The annual APAC workshop began in 2008, as one step towards filling a large hole in postgraduate clinical training in New Zealand. Many paediatricians and advanced trainees lack confidence and experience in child protection. Many embark on a career as a consultant with little or no hands-on experience in the management of suspected physical abuse. In particular, most have never received any specific training around the court experience, have never appeared as an expert witness and feel extremely nervous about appearing in a criminal court.

Another key motive for development of the workshop was recurrent controversy about some of the scientific evidence behind the diagnosis of non-accidental injury (especially, abusive head trauma in infancy). Those who reach a diagnosis of child abuse must be well-trained, careful and objective in their approach, and embedded in a multi-disciplinary process which incorporates a wide range of expertise. Solo or idiosyncratic practice may easily become unsafe. The workshop is therefore designed to model a process and an approach which can be adapted to the clinical context of the attendee, not merely to impart isolated pieces of scientific knowledge.

No single doctor can incorporate the whole breadth and depth of clinical experience that may be required to evaluate the physical manifestations of child abuse. The workshop is based on practice at Starship Children’s Hospital, New Zealand’s tertiary children’s hospital, and explicitly draws on the expertise of a wide range of professional disciplines. Contributors come from the fields of child protection paediatrics, forensic pathology, paediatric neuroradiology, paediatric ophthalmology, paediatric orthopaedics, paediatric radiology and plastic surgery. In addition, we use an international expert in child protection paediatrics as an external auditor and contributor.

Since 2008, the annual workshop has expanded from two to four days, driven by course evaluations, which have always been extremely positive. The whole of the third day is now focused on giving evidence in court, including both evidence in chief and cross-examination. The teaching on this day is led by experienced criminal barristers.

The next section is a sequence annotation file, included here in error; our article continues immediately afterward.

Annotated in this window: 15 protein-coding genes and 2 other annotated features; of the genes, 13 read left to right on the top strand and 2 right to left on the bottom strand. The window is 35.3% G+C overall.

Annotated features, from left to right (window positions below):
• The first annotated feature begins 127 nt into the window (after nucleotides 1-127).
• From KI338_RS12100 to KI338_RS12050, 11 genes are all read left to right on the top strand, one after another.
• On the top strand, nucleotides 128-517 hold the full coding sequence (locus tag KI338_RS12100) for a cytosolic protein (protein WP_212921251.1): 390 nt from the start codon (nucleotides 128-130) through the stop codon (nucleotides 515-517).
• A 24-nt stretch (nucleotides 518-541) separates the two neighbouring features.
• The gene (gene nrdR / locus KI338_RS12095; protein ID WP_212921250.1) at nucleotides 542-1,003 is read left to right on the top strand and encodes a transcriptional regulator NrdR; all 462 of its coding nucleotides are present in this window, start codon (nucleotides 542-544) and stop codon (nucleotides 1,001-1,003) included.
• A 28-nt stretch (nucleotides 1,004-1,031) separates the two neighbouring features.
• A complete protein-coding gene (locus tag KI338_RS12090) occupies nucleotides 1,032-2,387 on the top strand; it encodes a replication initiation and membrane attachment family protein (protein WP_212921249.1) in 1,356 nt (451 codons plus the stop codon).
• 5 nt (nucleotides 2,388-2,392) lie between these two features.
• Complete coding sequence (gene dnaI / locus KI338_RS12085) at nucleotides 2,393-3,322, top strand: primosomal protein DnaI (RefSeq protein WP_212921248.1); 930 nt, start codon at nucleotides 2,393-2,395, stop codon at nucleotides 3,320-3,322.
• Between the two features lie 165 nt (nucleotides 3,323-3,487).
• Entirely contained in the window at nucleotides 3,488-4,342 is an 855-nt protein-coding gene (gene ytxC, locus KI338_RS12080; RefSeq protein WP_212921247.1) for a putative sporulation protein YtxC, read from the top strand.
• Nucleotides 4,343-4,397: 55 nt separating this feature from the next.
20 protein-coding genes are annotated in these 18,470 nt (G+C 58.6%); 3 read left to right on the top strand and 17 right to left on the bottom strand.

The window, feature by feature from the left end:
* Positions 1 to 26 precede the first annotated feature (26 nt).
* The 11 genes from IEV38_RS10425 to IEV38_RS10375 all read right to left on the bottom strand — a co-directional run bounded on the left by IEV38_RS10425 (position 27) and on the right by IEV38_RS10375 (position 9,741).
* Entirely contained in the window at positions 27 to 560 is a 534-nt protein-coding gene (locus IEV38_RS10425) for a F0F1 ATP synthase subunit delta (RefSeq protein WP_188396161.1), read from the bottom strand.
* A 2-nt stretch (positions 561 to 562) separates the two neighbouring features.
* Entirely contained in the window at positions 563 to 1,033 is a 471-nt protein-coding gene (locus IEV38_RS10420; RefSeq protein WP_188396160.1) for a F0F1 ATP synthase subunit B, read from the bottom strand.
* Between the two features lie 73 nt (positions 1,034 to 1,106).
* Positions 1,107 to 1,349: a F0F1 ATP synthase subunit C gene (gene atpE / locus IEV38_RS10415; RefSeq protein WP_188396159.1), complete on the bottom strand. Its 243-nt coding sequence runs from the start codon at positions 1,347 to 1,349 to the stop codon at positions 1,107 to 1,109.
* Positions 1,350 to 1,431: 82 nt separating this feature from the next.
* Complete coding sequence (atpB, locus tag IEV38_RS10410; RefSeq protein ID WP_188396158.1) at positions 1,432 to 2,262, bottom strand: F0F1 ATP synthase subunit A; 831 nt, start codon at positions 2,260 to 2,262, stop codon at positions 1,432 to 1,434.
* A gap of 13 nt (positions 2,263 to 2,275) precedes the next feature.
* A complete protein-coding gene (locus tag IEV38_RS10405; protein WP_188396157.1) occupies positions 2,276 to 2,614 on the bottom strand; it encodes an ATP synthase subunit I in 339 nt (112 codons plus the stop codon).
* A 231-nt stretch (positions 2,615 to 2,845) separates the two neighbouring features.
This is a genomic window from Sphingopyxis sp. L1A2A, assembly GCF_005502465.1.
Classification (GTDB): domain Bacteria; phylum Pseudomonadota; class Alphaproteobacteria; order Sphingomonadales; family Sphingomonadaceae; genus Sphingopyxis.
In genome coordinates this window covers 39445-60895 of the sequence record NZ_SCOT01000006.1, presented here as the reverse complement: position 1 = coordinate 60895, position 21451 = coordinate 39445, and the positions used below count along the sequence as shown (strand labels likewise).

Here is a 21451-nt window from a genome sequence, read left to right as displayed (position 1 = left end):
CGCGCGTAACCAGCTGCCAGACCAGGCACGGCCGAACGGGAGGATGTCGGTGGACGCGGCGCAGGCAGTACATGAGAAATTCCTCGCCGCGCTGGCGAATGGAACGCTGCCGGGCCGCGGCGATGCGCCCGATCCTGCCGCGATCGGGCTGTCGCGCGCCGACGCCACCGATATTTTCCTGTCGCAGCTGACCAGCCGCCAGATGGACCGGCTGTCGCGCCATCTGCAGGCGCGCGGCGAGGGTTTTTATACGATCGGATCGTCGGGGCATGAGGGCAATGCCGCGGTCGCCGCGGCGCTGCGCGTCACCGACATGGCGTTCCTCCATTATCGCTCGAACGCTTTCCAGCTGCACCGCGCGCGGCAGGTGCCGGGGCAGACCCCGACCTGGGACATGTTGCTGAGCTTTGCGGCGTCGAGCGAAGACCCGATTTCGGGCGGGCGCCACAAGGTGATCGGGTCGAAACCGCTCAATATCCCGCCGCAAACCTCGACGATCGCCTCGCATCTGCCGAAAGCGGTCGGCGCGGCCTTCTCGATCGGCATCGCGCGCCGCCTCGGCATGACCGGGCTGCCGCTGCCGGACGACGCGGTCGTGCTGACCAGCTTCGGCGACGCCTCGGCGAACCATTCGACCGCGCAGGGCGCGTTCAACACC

The format is case-based and interactive, with bibliography and literature review. Subject areas include talking to families (role-play with actors), working with statutory authorities, abdominal injuries, bruises, burns, fractures, head injuries, documentation and writing reports and formal written statements. There is also a peer review session for attendees to present their own cases, and a dedicated session for our international contributor.

Historically, the target number for attendees has been no more than 40. The target audience is Consultants and Advanced Trainees in Paediatrics or related specialties (including Emergency Medicine and Surgical Specialties) where these cases form a part of clinical responsibilities.

The workshop is recognised by the Specialist Advisory Committee in General Paediatrics of the Royal Australasian College of Physicians as a child protection course suitable for advanced trainees in general paediatrics. Trainees from other professional disciplines (such as surgery and emergency medicine) have also attended the course and found it very helpful. We have begun enquiries about achieving recognition from other specialties for this course.

Dr Patrick Kelly

Paediatrician | Clinical Director, Te Puaruruhau | Starship Children's Hospital